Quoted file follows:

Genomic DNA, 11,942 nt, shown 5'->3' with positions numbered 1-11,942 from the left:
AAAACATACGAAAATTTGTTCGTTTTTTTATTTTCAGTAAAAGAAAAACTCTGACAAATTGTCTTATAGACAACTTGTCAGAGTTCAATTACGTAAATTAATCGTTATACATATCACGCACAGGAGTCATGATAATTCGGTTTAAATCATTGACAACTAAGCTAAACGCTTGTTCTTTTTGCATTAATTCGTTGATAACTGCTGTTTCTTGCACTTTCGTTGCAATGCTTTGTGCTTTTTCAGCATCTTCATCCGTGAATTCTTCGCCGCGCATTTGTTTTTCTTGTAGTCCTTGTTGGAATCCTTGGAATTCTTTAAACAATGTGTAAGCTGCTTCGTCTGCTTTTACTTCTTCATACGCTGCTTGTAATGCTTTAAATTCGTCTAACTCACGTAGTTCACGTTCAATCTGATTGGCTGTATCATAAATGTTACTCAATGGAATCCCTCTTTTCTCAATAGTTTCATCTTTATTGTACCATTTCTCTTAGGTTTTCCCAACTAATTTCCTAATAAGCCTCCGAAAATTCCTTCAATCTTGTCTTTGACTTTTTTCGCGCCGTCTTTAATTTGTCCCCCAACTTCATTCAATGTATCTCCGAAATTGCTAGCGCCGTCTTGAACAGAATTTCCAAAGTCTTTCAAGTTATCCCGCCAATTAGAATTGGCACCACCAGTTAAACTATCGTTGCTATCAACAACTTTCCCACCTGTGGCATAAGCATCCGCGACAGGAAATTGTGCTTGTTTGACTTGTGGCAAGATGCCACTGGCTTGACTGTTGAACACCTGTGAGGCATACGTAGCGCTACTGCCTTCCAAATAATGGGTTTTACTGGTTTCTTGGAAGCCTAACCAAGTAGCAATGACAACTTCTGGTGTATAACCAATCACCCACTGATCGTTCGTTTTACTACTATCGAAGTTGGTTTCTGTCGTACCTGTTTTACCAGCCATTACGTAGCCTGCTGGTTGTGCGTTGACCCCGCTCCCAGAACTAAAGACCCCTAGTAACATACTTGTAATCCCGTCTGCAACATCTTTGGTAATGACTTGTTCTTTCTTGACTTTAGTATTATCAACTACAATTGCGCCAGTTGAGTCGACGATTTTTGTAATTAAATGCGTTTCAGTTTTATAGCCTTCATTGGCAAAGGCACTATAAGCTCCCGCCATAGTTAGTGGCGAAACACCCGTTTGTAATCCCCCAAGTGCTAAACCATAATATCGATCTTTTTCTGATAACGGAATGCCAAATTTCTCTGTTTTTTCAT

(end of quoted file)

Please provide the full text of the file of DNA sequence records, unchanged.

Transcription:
Genomic DNA, 11,942 nt, shown 5'->3' with positions numbered 1-11,942 from the left:
AAAACATACGAAAATTTGTTCGTTTTTTTATTTTCAGTAAAAGAAAAACTCTGACAAATTGTCTTATAGACAACTTGTCAGAGTTCAATTACGTAAATTAATCGTTATACATATCACGCACAGGAGTCATGATAATTCGGTTTAAATCATTGACAACTAAGCTAAACGCTTGTTCTTTTTGCATTAATTCGTTGATAACTGCTGTTTCTTGCACTTTCGTTGCAATGCTTTGTGCTTTTTCAGCATCTTCATCCGTGAATTCTTCGCCGCGCATTTGTTTTTCTTGTAGTCCTTGTTGGAATCCTTGGAATTCTTTAAACAATGTGTAAGCTGCTTCGTCTGCTTTTACTTCTTCATACGCTGCTTGTAATGCTTTAAATTCGTCTAACTCACGTAGTTCACGTTCAATCTGATTGGCTGTATCATAAATGTTACTCAATGGAATCCCTCTTTTCTCAATAGTTTCATCTTTATTGTACCATTTCTCTTAGGTTTTCCCAACTAATTTCCTAATAAGCCTCCGAAAATTCCTTCAATCTTGTCTTTGACTTTTTTCGCGCCGTCTTTAATTTGTCCCCCAACTTCATTCAATGTATCTCCGAAATTGCTAGCGCCGTCTTGAACAGAATTTCCAAAGTCTTTCAAGTTATCCCGCCAATTAGAATTGGCACCACCAGTTAAACTATCGTTGCTATCAACAACTTTCCCACCTGTGGCATAAGCATCCGCGACAGGAAATTGTGCTTGTTTGACTTGTGGCAAGATGCCACTGGCTTGACTGTTGAACACCTGTGAGGCATACGTAGCGCTACTGCCTTCCAAATAATGGGTTTTACTGGTTTCTTGGAAGCCTAACCAAGTAGCAATGACAACTTCTGGTGTATAACCAATCACCCACTGATCGTTCGTTTTACTACTATCGAAGTTGGTTTCTGTCGTACCTGTTTTACCAGCCATTACGTAGCCTGCTGGTTGTGCGTTGACCCCGCTCCCAGAACTAAAGACCCCTAGTAACATACTTGTAATCCCGTCTGCAACATCTTTGGTAATGACTTGTTCTTTCTTGACTTTAGTATTATCAACTACAATTGCGCCAGTTGAGTCGACGATTTTTGTAATTAAATGCGTTTCAGTTTTATAGCCTTCATTGGCAAAGGCACTATAAGCTCCCGCCATAGTTAGTGGCGAAACACCCGTTTGTAATCCCCCAAGTGCTAAACCATAATATCGATCTTTTTCTGATAACGGAATGCCAAATTTCTCTGTTTTTTCAT